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A: There are those who suspect Wildflower Center volunteers are the culpable and capable culprits. Yet, others think staff members play some, albeit small, role. You can torture us with your plant questions, but we will never reveal the Green Guru's secret identity.

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Ask Mr. Smarty Plants is a free service provided by the staff and volunteers at the Lady Bird Johnson Wildflower Center.

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Thursday - January 16, 2014

From: Beaverton, OR
Region: Northwest
Topic: Diseases and Disorders, Shrubs
Title: Care for California lilacs from Portland OR
Answered by: Barbara Medford

QUESTION:

Hi There, We live in the Portland Oregon area, so temps are moderate and winters are wet. We have several California Lilacs that are about 7ft in height and have created the perfect screen. Love these shrubs, but just noticed that on most of them (6 or 7) the leaves have started to brown and are now falling off (started to notice this all in late December). I also noticed an extremely strong fragrance coming from the shrubs (like a combination of cinnamon and alcohol but gone bad..hard to describe). I had actually thought it was a neighbor cooking for the holidays, but realized today it was my shrubs. I don't have a green thumb, so not sure at all what to do. Any thoughts on what might be causing this? My initial thought was verticillium wilt. It would be horrible to lose all 9/10 shrubs this winter. Any help will be GREATLY appreciated!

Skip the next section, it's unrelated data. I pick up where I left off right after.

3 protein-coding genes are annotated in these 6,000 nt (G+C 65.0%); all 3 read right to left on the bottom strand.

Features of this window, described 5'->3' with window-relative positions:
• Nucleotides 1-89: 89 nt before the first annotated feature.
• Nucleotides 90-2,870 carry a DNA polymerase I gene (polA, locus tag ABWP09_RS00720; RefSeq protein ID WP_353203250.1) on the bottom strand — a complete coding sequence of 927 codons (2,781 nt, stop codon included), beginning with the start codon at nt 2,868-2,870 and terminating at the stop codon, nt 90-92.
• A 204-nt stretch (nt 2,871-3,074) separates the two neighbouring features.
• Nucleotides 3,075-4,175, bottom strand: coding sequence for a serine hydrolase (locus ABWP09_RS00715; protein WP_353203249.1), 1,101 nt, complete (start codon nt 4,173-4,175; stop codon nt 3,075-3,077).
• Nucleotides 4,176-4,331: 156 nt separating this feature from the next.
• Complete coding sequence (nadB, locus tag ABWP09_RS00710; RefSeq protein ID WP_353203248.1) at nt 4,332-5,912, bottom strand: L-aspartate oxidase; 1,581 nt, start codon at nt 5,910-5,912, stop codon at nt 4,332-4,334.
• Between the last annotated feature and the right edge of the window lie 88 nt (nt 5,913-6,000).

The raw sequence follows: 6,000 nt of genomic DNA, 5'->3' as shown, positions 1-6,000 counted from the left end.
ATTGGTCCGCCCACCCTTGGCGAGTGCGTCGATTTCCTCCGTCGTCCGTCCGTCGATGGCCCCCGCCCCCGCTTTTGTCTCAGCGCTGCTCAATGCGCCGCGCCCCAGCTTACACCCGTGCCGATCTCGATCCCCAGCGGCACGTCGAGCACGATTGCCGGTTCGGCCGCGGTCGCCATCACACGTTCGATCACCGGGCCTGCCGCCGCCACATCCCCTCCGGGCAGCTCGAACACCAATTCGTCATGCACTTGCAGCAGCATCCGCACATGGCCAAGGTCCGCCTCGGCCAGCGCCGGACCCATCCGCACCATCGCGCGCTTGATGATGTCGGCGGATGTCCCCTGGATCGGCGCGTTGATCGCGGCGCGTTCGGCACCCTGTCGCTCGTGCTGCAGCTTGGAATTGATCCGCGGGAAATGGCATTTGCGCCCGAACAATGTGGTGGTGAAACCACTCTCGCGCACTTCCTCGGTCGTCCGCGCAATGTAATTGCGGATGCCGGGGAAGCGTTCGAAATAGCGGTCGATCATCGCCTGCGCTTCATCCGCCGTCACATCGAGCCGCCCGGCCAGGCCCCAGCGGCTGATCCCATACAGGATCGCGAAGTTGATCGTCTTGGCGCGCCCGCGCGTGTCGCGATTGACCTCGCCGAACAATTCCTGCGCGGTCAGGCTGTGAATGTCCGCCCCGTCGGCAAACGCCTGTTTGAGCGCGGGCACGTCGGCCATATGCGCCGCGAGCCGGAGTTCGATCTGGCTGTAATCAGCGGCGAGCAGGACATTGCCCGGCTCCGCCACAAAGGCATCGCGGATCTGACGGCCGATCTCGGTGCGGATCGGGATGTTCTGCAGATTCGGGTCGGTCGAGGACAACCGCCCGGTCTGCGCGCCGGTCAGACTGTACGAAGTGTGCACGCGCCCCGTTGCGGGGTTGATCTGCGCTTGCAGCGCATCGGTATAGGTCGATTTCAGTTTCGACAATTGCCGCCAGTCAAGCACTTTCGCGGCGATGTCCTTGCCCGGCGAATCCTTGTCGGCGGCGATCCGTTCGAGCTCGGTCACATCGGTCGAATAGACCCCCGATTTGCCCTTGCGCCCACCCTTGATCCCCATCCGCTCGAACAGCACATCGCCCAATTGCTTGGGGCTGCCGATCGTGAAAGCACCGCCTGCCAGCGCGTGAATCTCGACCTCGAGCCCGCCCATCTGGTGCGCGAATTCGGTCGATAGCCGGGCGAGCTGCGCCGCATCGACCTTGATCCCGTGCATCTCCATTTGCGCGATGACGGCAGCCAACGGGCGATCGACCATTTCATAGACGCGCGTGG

ANSWER:

We always like to begin by discovering if the plant in question is native to North America and also to the area in which it is being grown; in your case, Multnomah County, on the northern border of Oregon with Washington State. Since we had nothing with the name "California Lilac" as the common name in our Native Plant Database, we next searched the Internet on that name and got this page from Laspilitas Nursery California Lilacs referring to California Lilacs as Ceanothus spp. On that same search, we found this article from SF Gate How to Care for California Lilacs,  which used the same designation - Ceanothus spp. This usually means that there are several species of that genus growing in different areas.

So, we tried searching our Native Plant Database on Ceanothus, learning there are 26 members of that genus native to North America and 6 to Oregon. The one we chose to use as an example is Ceanothus sanguineus (Oregon teatree), which according to this USDA Plant Profile Map is native to Multnomah County. If you follow that plant link to our webpage on the plant, you will see that another of its common names is "Wild Lilac" so we feel we are on the right track. We have no pictures of this particular species in our Native Plant Image Gallery, so here are some pictures from Google.

We found no information in our own database on the symptoms you have described, but suggest you read the articles from SF Gate and Las Pilitas for some clues. We also urge you to compare the growing conditions in your garden with those described as optimum for Ceanothus. We did note in the Las Pilitas article that heavy watering and fertilizing are not recommended. Since we are gardeners, not entomologists, we suggest you contact Oregon State University Extension for the Portland Metro Area. Generally, these university extension programs are closer to the area and more knowledgeable in the conditions there. That home page also has a link to the Portland Metro Area Master Gardener Program.

 These people are trained, on-the-ground gardeners who may very well have encountered the very same problem you have. Either site should be able to help you diagnose the problem, and if it proves to be a pest or disease, give you guidance in treating it.


 

 

 

 

 

 

 

 

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